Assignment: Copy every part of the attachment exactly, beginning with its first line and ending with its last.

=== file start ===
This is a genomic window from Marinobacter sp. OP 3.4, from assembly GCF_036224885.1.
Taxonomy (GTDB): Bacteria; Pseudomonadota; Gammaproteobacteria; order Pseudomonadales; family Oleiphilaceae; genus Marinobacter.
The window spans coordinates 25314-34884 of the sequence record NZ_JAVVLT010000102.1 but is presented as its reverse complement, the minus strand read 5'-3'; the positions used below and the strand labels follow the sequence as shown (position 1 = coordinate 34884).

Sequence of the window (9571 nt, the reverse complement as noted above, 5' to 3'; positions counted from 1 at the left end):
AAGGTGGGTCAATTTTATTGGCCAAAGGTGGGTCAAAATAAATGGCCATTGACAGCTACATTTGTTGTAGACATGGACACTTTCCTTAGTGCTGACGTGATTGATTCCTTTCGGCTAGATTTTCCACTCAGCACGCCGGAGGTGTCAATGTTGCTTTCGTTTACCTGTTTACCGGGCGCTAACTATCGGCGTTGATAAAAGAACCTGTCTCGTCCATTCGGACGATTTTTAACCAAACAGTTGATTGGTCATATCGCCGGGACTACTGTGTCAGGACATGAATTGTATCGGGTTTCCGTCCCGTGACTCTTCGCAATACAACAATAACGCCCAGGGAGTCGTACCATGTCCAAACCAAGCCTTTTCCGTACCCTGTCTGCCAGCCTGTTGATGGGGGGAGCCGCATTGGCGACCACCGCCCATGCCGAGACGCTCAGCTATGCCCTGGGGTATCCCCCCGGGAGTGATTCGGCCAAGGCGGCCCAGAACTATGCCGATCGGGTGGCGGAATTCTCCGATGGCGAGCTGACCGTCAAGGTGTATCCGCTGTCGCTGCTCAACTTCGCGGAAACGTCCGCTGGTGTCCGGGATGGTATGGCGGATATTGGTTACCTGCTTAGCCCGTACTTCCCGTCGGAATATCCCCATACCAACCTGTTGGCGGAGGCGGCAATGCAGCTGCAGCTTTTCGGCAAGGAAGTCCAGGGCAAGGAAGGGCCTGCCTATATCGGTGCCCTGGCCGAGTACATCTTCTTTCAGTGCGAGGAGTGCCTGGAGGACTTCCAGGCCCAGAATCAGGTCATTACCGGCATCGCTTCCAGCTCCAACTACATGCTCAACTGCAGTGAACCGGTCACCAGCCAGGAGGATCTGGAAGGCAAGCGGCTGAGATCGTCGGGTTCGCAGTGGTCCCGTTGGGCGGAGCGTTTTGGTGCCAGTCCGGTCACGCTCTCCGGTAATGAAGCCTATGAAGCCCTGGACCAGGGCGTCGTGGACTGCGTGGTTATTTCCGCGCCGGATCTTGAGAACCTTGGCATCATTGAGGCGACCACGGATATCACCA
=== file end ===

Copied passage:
This is a genomic window from Marinobacter sp. OP 3.4, from assembly GCF_036224885.1.
Taxonomy (GTDB): Bacteria; Pseudomonadota; Gammaproteobacteria; order Pseudomonadales; family Oleiphilaceae; genus Marinobacter.
The window spans coordinates 25314-34884 of the sequence record NZ_JAVVLT010000102.1 but is presented as its reverse complement, the minus strand read 5'-3'; the positions used below and the strand labels follow the sequence as shown (position 1 = coordinate 34884).

Sequence of the window (9571 nt, the reverse complement as noted above, 5' to 3'; positions counted from 1 at the left end):
AAGGTGGGTCAATTTTATTGGCCAAAGGTGGGTCAAAATAAATGGCCATTGACAGCTACATTTGTTGTAGACATGGACACTTTCCTTAGTGCTGACGTGATTGATTCCTTTCGGCTAGATTTTCCACTCAGCACGCCGGAGGTGTCAATGTTGCTTTCGTTTACCTGTTTACCGGGCGCTAACTATCGGCGTTGATAAAAGAACCTGTCTCGTCCATTCGGACGATTTTTAACCAAACAGTTGATTGGTCATATCGCCGGGACTACTGTGTCAGGACATGAATTGTATCGGGTTTCCGTCCCGTGACTCTTCGCAATACAACAATAACGCCCAGGGAGTCGTACCATGTCCAAACCAAGCCTTTTCCGTACCCTGTCTGCCAGCCTGTTGATGGGGGGAGCCGCATTGGCGACCACCGCCCATGCCGAGACGCTCAGCTATGCCCTGGGGTATCCCCCCGGGAGTGATTCGGCCAAGGCGGCCCAGAACTATGCCGATCGGGTGGCGGAATTCTCCGATGGCGAGCTGACCGTCAAGGTGTATCCGCTGTCGCTGCTCAACTTCGCGGAAACGTCCGCTGGTGTCCGGGATGGTATGGCGGATATTGGTTACCTGCTTAGCCCGTACTTCCCGTCGGAATATCCCCATACCAACCTGTTGGCGGAGGCGGCAATGCAGCTGCAGCTTTTCGGCAAGGAAGTCCAGGGCAAGGAAGGGCCTGCCTATATCGGTGCCCTGGCCGAGTACATCTTCTTTCAGTGCGAGGAGTGCCTGGAGGACTTCCAGGCCCAGAATCAGGTCATTACCGGCATCGCTTCCAGCTCCAACTACATGCTCAACTGCAGTGAACCGGTCACCAGCCAGGAGGATCTGGAAGGCAAGCGGCTGAGATCGTCGGGTTCGCAGTGGTCCCGTTGGGCGGAGCGTTTTGGTGCCAGTCCGGTCACGCTCTCCGGTAATGAAGCCTATGAAGCCCTGGACCAGGGCGTCGTGGACTGCGTGGTTATTTCCGCGCCGGATCTTGAGAACCTTGGCATCATTGAGGCGACCACGGATATCACCA